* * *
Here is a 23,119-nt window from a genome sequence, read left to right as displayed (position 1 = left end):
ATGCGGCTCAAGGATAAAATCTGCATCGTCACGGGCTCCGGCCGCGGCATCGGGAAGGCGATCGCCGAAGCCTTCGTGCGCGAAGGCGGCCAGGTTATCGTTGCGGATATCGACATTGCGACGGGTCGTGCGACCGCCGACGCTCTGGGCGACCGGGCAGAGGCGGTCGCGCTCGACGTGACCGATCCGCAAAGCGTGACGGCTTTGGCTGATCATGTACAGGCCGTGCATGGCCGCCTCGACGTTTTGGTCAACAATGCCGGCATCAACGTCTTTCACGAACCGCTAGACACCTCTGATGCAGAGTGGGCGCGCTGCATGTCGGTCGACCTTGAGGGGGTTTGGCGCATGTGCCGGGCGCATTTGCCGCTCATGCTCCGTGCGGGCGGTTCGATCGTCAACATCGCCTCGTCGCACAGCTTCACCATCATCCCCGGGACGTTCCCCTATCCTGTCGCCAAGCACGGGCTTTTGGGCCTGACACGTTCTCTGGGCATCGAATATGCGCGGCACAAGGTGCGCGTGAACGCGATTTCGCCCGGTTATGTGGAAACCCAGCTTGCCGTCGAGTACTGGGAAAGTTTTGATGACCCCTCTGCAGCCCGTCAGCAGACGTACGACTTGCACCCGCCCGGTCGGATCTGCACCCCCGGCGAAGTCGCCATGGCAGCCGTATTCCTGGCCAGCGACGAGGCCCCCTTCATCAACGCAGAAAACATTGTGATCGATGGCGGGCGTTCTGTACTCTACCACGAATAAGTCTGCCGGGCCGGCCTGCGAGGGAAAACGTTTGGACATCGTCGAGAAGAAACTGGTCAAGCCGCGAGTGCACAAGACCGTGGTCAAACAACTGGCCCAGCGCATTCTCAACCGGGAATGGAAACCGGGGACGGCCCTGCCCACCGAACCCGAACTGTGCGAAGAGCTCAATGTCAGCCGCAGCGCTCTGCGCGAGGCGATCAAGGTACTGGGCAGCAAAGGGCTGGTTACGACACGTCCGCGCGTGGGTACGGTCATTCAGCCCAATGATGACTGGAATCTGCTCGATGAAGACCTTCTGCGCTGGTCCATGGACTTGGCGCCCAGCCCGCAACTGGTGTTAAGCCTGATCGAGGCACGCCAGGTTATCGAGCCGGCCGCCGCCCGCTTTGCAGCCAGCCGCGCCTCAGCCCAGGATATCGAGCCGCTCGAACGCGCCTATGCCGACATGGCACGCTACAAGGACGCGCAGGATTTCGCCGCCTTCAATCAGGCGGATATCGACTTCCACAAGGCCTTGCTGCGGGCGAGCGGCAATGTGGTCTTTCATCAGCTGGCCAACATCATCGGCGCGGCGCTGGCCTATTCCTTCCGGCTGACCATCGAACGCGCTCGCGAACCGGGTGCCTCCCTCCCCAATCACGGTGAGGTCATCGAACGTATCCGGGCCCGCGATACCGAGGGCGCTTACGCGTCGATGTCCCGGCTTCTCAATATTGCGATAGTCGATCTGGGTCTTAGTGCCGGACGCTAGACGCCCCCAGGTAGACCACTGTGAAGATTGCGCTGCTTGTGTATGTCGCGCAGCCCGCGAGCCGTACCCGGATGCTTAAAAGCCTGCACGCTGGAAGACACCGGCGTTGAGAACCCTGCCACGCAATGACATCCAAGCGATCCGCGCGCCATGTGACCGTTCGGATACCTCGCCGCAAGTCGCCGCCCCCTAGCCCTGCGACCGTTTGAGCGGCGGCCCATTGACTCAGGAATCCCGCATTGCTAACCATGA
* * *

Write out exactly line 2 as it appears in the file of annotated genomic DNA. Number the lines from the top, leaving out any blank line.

ATGCGGCTCAAGGATAAAATCTGCATCGTCACGGGCTCCGGCCGCGGCATCGGGAAGGCGATCGCCGAAGCCTTCGTGCGCGAAGGCGGCCAGGTTATCGTTGCGGATATCGACATTGCGACGGGTCGTGCGACCGCCGACGCTCTGGGCGACCGGGCAGAGGCGGTCGCGCTCGACGTGACCGATCCGCAAAGCGTGACGGCTTTGGCTGATCATGTACAGGCCGTGCATGGCCGCCTCGACGTTTTGGTCAACAATGCCGGCATCAACGTCTTTCACGAACCGCTAGACACCTCTGATGCAGAGTGGGCGCGCTGCATGTCGGTCGACCTTGAGGGGGTTTGGCGCATGTGCCGGGCGCATTTGCCGCTCATGCTCCGTGCGGGCGGTTCGATCGTCAACATCGCCTCGTCGCACAGCTTCACCATCATCCCCGGGACGTTCCCCTATCCTGTCGCCAAGCACGGGCTTTTGGGCCTGACACGTTCTCTGGGCATCGAATATGCGCGGCACAAGGTGCGCGTGAACGCGATTTCGCCCGGTTATGTGGAAACCCAGCTTGCCGTCGAGTACTGGGAAAGTTTTGATGACCCCTCTGCAGCCCGTCAGCAGACGTACGACTTGCACCCGCCCGGTCGGATCTGCACCCCCGGCGAAGTCGCCATGGCAGCCGTATTCCTGGCCAGCGACGAGGCCCCCTTCATCAACGCAGAAAACATTGTGATCGATGGCGGGCGTTCTGTACTCTACCACGAATAAGTCTGCCGGGCCGGCCTGCGAGGGAAAACGTTTGGACATCGTCGAGAAGAAACTGGTCAAGCCGCGAGTGCACAAGACCGTGGTCAAACAACTGGCCCAGCGCATTCTCAACCGGGAATGGAAACCGGGGACGGCCCTGCCCACCGAACCCGAACTGTGCGAAGAGCTCAATGTCAGCCGCAGCGCTCTGCGCGAGGCGATCAAGGTACTGGGCAGCAAAGGGCTGGTTACGACACGTCCGCGCGTGGGTACGGTCATTCAGCCCAATGATGACTGGAATCTGCTCGATGAAGACCTTCTGCGCTGGTCCATGGACTTGGCGCCCAGCCCGCAACTGGTGTTAAGCCTGATCGAGGCACGCCAGGTTATCGAGCCGGCCGCCGCCCGCTTTGCAGCCAGCCGCGCCTCAGCCCAGGATATCGAGCCGCTCGAACGCGCCTATGCCGACATGGCACGCTACAAGGACGCGCAGGATTTCGCCGCCTTCAATCAGGCGGATATCGACTTCCACAAGGCCTTGCTGCGGGCGAGCGGCAATGTGGTCTTTCATCAGCTGGCCAACATCATCGGCGCGGCGCTGGCCTATTCCTTCCGGCTGACCATCGAACGCGCTCGCGAACCGGGTGCCTCCCTCCCCAATCACGGTGAGGTCATCGAACGTATCCGGGCCCGCGATACCGAGGGCGCTTACGCGTCGATGTCCCGGCTTCTCAATATTGCGATAGTCGATCTGGGTCTTAGTGCCGGACGCTAGACGCCCCCAGGTAGACCACTGTGAAGATTGCGCTGCTTGTGTATGTCGCGCAGCCCGCGAGCCGTACCCGGATGCTTAAAAGCCTGCACGCTGGAAGACACCGGCGTTGAGAACCCTGCCACGCAATGACATCCAAGCGATCCGCGCGCCATGTGACCGTTCGGATACCTCGCCGCAAGTCGCCGCCCCCTAGCCCTGCGACCGTTTGAGCGGCGGCCCATTGACTCAGGAATCCCGCATTGCTAACCATGA